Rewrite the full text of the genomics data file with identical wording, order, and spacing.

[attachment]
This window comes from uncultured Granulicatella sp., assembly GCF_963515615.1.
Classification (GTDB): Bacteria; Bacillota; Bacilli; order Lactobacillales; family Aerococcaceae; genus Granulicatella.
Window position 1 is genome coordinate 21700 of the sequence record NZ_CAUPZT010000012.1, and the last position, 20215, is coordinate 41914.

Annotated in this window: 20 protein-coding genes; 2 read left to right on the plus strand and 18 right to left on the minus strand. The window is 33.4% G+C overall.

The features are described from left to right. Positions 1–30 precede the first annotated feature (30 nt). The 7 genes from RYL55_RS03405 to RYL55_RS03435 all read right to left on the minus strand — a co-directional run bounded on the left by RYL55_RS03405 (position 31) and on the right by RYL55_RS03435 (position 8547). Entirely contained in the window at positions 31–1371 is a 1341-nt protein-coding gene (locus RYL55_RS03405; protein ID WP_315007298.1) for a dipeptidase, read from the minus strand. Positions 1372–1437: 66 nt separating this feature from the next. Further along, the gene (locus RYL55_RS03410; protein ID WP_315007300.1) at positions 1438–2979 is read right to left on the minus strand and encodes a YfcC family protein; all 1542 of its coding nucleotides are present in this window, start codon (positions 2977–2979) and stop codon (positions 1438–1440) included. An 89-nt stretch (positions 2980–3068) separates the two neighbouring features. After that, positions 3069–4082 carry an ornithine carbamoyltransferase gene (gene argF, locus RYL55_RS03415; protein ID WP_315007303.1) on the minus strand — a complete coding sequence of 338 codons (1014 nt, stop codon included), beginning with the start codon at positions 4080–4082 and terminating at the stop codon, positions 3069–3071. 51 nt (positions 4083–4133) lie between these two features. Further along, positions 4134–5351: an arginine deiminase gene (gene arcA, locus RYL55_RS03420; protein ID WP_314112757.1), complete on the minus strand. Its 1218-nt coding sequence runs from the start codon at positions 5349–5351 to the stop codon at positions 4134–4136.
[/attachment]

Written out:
This window comes from uncultured Granulicatella sp., assembly GCF_963515615.1.
Classification (GTDB): Bacteria; Bacillota; Bacilli; order Lactobacillales; family Aerococcaceae; genus Granulicatella.
Window position 1 is genome coordinate 21700 of the sequence record NZ_CAUPZT010000012.1, and the last position, 20215, is coordinate 41914.

Annotated in this window: 20 protein-coding genes; 2 read left to right on the plus strand and 18 right to left on the minus strand. The window is 33.4% G+C overall.

The features are described from left to right. Positions 1–30 precede the first annotated feature (30 nt). The 7 genes from RYL55_RS03405 to RYL55_RS03435 all read right to left on the minus strand — a co-directional run bounded on the left by RYL55_RS03405 (position 31) and on the right by RYL55_RS03435 (position 8547). Entirely contained in the window at positions 31–1371 is a 1341-nt protein-coding gene (locus RYL55_RS03405; protein ID WP_315007298.1) for a dipeptidase, read from the minus strand. Positions 1372–1437: 66 nt separating this feature from the next. Further along, the gene (locus RYL55_RS03410; protein ID WP_315007300.1) at positions 1438–2979 is read right to left on the minus strand and encodes a YfcC family protein; all 1542 of its coding nucleotides are present in this window, start codon (positions 2977–2979) and stop codon (positions 1438–1440) included. An 89-nt stretch (positions 2980–3068) separates the two neighbouring features. After that, positions 3069–4082 carry an ornithine carbamoyltransferase gene (gene argF, locus RYL55_RS03415; protein ID WP_315007303.1) on the minus strand — a complete coding sequence of 338 codons (1014 nt, stop codon included), beginning with the start codon at positions 4080–4082 and terminating at the stop codon, positions 3069–3071. 51 nt (positions 4083–4133) lie between these two features. Further along, positions 4134–5351: an arginine deiminase gene (gene arcA, locus RYL55_RS03420; protein ID WP_314112757.1), complete on the minus strand. Its 1218-nt coding sequence runs from the start codon at positions 5349–5351 to the stop codon at positions 4134–4136.